Tuesday, December 24, 2013

Of Christmas Parties Old and New

My previous teacher, present colleague and longtime friend used to hold the best Christmas parties each year. All of her students were invited, and we so looked forward to the homemade doughnuts, Christmas cheer and carol singing around the piano. I was telling her granddaughter the other day how much I enjoyed these parties and how they became a part of my holiday tradition-- I would even come back from University to make the snowy drive up to her house.

I think part of the joy was seeing familiar faces welcoming in the holidays together (and of course the doughnuts were to die for). But I know the most special part was gathering around the big old grand piano and making music together. I was often thrust upon the bench to accompany the singing crowd, and since most everyone who attended were music lovers the resulting sounds were exultant.

For the past several years our own family has held a holiday gathering for close friends, and a few years ago we added carolling into the mix. I think it happened because our kids-- who were toddlers at the time-- wandered over to the piano and started playing and singing together. After getting all the pictures and videos of that cuteness I possibly could, I sat down at the piano and played a few Christmas favourites. Before you know it we had bells and shakers out and everyone was singing along.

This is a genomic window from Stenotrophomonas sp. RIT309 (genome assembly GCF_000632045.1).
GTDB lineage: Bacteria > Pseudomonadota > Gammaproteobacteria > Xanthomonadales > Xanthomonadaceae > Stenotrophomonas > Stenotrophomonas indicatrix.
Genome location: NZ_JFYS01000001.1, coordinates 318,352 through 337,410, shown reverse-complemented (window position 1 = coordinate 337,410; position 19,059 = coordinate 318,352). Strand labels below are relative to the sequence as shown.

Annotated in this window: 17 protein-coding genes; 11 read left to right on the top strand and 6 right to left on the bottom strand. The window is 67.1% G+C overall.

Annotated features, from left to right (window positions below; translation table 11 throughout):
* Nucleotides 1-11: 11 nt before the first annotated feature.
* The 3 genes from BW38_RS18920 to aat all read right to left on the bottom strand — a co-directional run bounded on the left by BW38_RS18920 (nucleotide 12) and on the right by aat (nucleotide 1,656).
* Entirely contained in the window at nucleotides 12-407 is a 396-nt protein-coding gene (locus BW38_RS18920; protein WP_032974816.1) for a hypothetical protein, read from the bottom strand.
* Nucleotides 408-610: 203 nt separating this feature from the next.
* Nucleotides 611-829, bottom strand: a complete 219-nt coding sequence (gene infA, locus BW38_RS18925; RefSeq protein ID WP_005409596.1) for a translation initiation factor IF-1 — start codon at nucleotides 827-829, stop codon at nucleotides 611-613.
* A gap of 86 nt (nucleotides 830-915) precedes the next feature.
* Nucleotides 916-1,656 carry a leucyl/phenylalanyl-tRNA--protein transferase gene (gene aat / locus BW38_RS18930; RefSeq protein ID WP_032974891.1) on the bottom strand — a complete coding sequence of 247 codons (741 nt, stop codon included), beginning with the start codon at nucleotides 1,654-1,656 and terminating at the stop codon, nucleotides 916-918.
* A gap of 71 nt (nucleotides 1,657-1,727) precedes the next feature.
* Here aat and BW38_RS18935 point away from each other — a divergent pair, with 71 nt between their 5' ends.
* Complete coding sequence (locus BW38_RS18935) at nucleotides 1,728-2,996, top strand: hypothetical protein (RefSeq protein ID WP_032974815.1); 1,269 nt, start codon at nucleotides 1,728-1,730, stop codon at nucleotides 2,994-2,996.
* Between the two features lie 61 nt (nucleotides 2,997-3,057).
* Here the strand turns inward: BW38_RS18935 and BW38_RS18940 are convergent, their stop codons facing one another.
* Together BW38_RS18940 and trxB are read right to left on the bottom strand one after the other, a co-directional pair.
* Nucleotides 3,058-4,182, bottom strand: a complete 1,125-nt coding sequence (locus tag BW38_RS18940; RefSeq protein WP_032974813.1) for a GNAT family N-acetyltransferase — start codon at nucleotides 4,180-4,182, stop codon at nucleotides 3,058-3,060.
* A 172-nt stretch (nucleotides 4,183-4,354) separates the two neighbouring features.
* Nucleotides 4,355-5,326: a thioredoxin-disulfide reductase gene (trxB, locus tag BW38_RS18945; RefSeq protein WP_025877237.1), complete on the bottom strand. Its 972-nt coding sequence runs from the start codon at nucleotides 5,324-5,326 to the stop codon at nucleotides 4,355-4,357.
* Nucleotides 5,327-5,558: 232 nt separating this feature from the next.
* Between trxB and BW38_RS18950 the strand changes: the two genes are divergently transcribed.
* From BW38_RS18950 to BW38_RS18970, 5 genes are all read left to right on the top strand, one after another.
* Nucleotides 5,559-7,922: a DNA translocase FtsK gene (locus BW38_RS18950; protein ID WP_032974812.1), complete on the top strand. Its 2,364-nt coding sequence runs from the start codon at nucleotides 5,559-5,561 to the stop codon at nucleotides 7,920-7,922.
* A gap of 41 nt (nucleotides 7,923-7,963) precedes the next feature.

I love that singing Christmas carols has become a tradition at our parties. Last night everyone came over and we had so much fun choosing carols to sing and belting them out together. What a wonderful way to start off Christmas: with good food, good friends and lots of music.  Happy Holidays!
~ Jennifer

P.S. Here is the link to a couple new duets I recorded and posted on SoundCloud. These are mentor duets arranged by Rebekah Maxner, meant for beginner piano students. The secondo part (teacher) plays Pachelbel's Canon while the Primo (student) plays Jolly Old St. Nicholas. There are two versions: one for pre-staff reading and one for early-staff reading. It's a wonderful way to play a beautiful Christmas duet with a beginner student.

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